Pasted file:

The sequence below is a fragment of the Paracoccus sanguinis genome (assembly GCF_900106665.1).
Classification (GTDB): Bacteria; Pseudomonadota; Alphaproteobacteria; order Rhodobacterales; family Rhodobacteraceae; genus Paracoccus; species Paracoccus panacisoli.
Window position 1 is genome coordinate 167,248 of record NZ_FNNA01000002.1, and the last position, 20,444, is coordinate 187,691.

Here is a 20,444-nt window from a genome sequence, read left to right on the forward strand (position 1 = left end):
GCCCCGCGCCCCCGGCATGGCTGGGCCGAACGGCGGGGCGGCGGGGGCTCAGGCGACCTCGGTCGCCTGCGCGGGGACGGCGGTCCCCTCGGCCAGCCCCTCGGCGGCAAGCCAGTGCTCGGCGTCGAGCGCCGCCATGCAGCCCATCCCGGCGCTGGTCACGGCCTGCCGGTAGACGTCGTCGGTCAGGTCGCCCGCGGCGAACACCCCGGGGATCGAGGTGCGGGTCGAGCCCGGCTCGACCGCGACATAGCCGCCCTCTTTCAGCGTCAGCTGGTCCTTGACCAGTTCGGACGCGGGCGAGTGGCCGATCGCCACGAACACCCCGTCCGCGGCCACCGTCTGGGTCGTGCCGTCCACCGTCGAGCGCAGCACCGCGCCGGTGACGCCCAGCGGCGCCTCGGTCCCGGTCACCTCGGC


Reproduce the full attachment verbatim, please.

The sequence below is a fragment of the Paracoccus sanguinis genome (assembly GCF_900106665.1).
Classification (GTDB): Bacteria; Pseudomonadota; Alphaproteobacteria; order Rhodobacterales; family Rhodobacteraceae; genus Paracoccus; species Paracoccus panacisoli.
Window position 1 is genome coordinate 167,248 of record NZ_FNNA01000002.1, and the last position, 20,444, is coordinate 187,691.

Here is a 20,444-nt window from a genome sequence, read left to right on the forward strand (position 1 = left end):
GCCCCGCGCCCCCGGCATGGCTGGGCCGAACGGCGGGGCGGCGGGGGCTCAGGCGACCTCGGTCGCCTGCGCGGGGACGGCGGTCCCCTCGGCCAGCCCCTCGGCGGCAAGCCAGTGCTCGGCGTCGAGCGCCGCCATGCAGCCCATCCCGGCGCTGGTCACGGCCTGCCGGTAGACGTCGTCGGTCAGGTCGCCCGCGGCGAACACCCCGGGGATCGAGGTGCGGGTCGAGCCCGGCTCGACCGCGACATAGCCGCCCTCTTTCAGCGTCAGCTGGTCCTTGACCAGTTCGGACGCGGGCGAGTGGCCGATCGCCACGAACACCCCGTCCGCGGCCACCGTCTGGGTCGTGCCGTCCACCGTCGAGCGCAGCACCGCGCCGGTGACGCCCAGCGGCGCCTCGGTCCCGGTCACCTCGGC